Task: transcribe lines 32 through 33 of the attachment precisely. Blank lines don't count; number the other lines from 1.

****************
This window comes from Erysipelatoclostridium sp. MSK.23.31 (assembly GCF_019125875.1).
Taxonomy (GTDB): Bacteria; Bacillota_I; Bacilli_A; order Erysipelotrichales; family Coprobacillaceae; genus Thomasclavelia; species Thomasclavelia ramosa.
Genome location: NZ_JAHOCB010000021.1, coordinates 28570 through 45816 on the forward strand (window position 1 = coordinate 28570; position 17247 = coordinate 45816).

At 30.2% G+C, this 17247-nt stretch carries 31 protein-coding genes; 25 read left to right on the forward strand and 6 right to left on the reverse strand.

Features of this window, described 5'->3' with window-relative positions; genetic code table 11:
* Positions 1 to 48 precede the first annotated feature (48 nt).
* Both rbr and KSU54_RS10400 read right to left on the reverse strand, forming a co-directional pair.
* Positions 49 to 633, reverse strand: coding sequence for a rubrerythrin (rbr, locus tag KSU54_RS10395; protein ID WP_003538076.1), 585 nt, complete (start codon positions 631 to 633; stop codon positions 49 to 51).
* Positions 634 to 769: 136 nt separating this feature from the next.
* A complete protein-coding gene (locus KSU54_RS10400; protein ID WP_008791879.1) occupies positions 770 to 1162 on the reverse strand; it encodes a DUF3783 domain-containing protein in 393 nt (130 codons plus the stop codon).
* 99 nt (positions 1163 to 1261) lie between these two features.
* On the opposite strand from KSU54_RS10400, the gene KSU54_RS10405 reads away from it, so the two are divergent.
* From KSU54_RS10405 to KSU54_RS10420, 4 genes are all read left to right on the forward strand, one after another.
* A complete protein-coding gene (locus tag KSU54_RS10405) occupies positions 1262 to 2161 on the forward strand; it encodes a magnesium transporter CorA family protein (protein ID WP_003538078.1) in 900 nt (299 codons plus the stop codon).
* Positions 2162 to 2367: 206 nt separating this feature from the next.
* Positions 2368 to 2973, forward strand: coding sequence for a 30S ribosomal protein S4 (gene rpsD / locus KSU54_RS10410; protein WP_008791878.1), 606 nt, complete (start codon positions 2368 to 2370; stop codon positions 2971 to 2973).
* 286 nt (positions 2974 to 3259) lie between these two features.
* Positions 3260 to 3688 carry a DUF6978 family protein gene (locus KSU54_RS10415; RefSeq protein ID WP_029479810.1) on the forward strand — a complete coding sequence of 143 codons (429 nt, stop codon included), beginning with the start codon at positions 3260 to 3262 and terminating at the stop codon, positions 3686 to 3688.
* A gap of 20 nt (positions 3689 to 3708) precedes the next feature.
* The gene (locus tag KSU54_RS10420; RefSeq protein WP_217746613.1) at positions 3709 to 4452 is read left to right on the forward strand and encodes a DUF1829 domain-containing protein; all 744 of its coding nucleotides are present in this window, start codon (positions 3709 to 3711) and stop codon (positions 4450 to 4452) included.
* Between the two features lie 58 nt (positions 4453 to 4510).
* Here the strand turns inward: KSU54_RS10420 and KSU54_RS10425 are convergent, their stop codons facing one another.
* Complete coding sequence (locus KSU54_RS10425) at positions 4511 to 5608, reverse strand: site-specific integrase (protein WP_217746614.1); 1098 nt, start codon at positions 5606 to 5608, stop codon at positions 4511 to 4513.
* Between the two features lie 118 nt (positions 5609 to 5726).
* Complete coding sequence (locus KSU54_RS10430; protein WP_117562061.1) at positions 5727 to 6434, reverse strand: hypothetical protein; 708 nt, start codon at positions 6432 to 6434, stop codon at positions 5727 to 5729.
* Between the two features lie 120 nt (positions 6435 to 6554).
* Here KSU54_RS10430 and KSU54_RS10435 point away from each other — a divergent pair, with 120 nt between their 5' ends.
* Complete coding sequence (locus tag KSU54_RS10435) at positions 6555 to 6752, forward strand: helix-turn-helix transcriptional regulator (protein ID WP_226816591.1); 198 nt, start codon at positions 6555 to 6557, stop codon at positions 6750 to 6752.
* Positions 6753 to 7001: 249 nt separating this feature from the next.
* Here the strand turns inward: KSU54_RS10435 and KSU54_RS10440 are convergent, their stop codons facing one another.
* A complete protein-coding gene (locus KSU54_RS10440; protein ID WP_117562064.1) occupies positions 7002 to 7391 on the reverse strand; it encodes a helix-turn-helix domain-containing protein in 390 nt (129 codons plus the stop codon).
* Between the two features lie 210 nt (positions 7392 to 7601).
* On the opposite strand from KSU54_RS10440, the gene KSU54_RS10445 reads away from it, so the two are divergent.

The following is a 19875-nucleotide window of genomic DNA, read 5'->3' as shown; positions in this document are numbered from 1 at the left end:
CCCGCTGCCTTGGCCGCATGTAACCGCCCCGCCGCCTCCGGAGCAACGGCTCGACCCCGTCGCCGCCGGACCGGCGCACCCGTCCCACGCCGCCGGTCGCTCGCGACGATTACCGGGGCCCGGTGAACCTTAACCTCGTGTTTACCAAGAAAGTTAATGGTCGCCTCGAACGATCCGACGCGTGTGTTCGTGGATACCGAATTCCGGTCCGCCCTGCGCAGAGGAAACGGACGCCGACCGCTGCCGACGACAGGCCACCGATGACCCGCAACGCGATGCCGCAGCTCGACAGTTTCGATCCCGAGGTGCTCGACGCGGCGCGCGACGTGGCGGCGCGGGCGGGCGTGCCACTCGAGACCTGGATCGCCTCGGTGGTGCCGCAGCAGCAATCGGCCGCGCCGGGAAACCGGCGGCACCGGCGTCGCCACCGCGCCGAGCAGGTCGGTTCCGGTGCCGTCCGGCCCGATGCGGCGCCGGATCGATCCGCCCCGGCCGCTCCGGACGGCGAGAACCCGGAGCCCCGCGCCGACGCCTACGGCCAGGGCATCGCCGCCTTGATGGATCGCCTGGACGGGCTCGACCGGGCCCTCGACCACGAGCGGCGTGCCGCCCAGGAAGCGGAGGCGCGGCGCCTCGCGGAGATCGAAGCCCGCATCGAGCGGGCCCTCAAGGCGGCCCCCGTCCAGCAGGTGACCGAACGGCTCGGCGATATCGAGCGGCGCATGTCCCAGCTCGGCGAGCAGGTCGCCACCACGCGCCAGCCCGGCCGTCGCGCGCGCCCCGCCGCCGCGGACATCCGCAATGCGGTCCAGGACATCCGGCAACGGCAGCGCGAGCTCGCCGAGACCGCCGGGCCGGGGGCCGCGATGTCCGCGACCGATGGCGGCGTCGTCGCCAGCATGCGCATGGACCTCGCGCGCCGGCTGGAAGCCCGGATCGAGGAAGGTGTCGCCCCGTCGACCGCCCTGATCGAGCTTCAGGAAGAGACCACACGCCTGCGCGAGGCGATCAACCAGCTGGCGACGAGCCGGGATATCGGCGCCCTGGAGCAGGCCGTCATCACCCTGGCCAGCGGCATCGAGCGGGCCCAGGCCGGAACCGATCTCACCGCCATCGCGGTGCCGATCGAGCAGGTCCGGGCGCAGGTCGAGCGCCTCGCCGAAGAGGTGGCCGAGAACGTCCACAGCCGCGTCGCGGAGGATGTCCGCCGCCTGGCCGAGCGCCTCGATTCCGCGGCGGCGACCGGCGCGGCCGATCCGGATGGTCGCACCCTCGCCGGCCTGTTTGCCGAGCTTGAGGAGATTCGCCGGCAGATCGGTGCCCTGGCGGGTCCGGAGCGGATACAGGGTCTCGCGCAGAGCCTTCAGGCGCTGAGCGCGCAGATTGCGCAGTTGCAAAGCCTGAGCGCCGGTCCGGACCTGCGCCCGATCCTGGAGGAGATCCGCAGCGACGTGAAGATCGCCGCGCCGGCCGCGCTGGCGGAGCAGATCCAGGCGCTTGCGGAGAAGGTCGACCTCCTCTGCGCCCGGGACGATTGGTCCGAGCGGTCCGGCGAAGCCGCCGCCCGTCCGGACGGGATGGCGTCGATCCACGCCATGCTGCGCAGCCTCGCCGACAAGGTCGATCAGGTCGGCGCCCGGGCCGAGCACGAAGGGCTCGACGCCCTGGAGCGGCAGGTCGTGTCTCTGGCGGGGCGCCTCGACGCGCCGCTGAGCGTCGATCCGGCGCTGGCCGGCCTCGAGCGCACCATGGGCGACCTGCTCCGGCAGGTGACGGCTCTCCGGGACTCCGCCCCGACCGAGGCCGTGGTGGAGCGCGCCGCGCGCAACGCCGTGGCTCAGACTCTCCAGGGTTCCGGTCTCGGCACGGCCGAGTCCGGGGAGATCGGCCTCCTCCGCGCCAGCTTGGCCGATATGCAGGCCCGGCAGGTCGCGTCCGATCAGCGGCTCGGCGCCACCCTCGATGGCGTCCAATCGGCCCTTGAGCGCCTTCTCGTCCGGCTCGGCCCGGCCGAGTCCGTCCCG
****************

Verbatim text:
* Between the two features lie 210 nt (positions 7392 to 7601).
* On the opposite strand from KSU54_RS10440, the gene KSU54_RS10445 reads away from it, so the two are divergent.